The Bureau of Land Management and the National Forest Service own 600 million acres of land in the West—more than the Eastern seaboard, Texas, Kansas, and France combined. Ninety-one percent of these federal lands are located west of the Colorado/Nebraska line.
The federal government owns 84.5 percent of the land in Nevada. In Oregon, Idaho, and Utah, this number is above 50 percent.
The Articles of Confederation established the United States as a confederation of sovereign states. The Constitution grew the federal government, but still preserved expansive rights for the states in the Tenth Amendment. Yet these Western states are dependent on whatever discretionary spending the federal government is willing to grant them, seeing as they tax the land. In effect, this dependency constitutes vulnerability, especially given that discretionary spending will decrease as our budget deficits catch up to us.
Furthermore, federal lands are often horribly managed—allowed to overgrow, dry out, and then conflagrate uncontrollably. State-operated, multiple-use lands result in positive net revenue where as their federal counterparts average a 91 cent loss per acre of land.
The government fears that relinquishing land to the states will lead private entities to “rape, ruin and run” the land. However, residents of these states have just as much interest, if not more, in taking care of their immediate environment. This assumption on the part of government that they know better is something economist and political philosopher Friedrich Hayek calls “the fatal conceit.”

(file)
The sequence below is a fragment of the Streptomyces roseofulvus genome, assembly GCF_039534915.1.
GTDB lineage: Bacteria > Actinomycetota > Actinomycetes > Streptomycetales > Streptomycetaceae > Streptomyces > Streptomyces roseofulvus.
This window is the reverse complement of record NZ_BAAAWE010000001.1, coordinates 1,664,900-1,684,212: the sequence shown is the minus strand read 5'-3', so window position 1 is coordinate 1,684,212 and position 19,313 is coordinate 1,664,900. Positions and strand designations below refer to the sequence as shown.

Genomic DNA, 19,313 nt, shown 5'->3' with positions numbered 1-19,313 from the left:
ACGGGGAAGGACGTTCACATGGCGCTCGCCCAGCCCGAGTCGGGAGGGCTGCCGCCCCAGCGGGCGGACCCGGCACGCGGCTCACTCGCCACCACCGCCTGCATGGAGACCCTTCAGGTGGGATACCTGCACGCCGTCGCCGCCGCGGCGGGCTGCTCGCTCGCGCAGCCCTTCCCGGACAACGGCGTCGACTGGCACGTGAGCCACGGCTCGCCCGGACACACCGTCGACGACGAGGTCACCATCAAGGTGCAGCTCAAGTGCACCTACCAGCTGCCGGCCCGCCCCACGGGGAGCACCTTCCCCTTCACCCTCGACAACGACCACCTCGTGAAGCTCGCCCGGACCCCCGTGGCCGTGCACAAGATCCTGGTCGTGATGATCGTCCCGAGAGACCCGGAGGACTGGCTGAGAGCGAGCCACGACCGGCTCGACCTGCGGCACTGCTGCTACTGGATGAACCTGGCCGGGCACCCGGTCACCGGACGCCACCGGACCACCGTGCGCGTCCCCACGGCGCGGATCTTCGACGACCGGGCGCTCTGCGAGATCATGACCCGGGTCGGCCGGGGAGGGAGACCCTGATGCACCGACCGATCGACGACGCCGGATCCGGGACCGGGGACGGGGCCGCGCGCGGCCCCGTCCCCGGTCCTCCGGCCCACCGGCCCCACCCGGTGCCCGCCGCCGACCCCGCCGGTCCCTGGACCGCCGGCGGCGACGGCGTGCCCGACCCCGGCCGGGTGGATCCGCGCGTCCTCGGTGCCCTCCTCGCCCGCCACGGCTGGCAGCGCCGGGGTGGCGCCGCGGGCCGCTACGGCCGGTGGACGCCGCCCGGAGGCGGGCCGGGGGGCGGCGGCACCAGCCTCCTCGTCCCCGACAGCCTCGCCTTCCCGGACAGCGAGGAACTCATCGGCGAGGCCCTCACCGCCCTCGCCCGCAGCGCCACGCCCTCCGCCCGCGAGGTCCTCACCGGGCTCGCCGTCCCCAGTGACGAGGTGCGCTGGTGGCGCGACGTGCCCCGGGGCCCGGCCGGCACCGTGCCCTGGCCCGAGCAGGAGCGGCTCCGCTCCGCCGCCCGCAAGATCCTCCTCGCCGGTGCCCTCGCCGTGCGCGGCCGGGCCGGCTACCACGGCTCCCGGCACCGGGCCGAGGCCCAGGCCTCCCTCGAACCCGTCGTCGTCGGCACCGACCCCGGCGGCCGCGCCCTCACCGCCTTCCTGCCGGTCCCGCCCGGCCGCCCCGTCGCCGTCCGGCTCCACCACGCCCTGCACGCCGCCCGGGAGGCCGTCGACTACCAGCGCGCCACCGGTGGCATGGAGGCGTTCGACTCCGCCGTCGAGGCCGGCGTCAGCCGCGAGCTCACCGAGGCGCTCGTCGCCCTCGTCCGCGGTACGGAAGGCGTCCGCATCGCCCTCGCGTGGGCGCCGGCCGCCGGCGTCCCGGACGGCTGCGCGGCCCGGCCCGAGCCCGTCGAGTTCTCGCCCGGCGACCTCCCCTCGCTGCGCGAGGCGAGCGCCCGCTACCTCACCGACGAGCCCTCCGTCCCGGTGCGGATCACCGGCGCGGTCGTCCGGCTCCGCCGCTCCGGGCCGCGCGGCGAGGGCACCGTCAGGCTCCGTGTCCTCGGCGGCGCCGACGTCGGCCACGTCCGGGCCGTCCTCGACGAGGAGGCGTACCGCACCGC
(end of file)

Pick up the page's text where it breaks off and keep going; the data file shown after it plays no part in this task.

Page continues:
Thomas Sowell expanded on Hayek’s idea in his book Knowledge and Decisions:
If you start from the belief that the most knowledgeable person on earth does not have even one percent of the total knowledge on earth, that shoots down social engineering, economic central planning, judicial activism and innumerable other ambitious notions.
For the government, keeping millions of acres of land isn’t about the land itself; it’s about control and power.
“The idea that you can manage [these lands] better from DC is presumptuous,” said Carl Graham, director of the Sutherland Institute. The local people understand the weather, species, geography, soil conditions, and time-tested techniques for land management, and are thus in the best place to conserve these lands. Native Americans managed their land long before the overreach of federal fingers. The people closest to the land have what Hayek called knowledge of “particular circumstances of time and place.”
Graham’s desire to reignite the Sagebrush Rebellion is consistent with new federalism—a confusing name for a movement initiated by Ronald Reagan to give power back to the states.
According to the Center for Self-Government in the West: “The opening up of federal lands would lead to $26.5 billion in annual gross regional product, more than $5 billion in tax revenue for local, state and federal governments, and roughly 208,000 jobs.”
Furthermore, billions of dollars of taxpayer money go toward mismanaging these lands annually. It’s time for a Sagebrush Re-rebellion.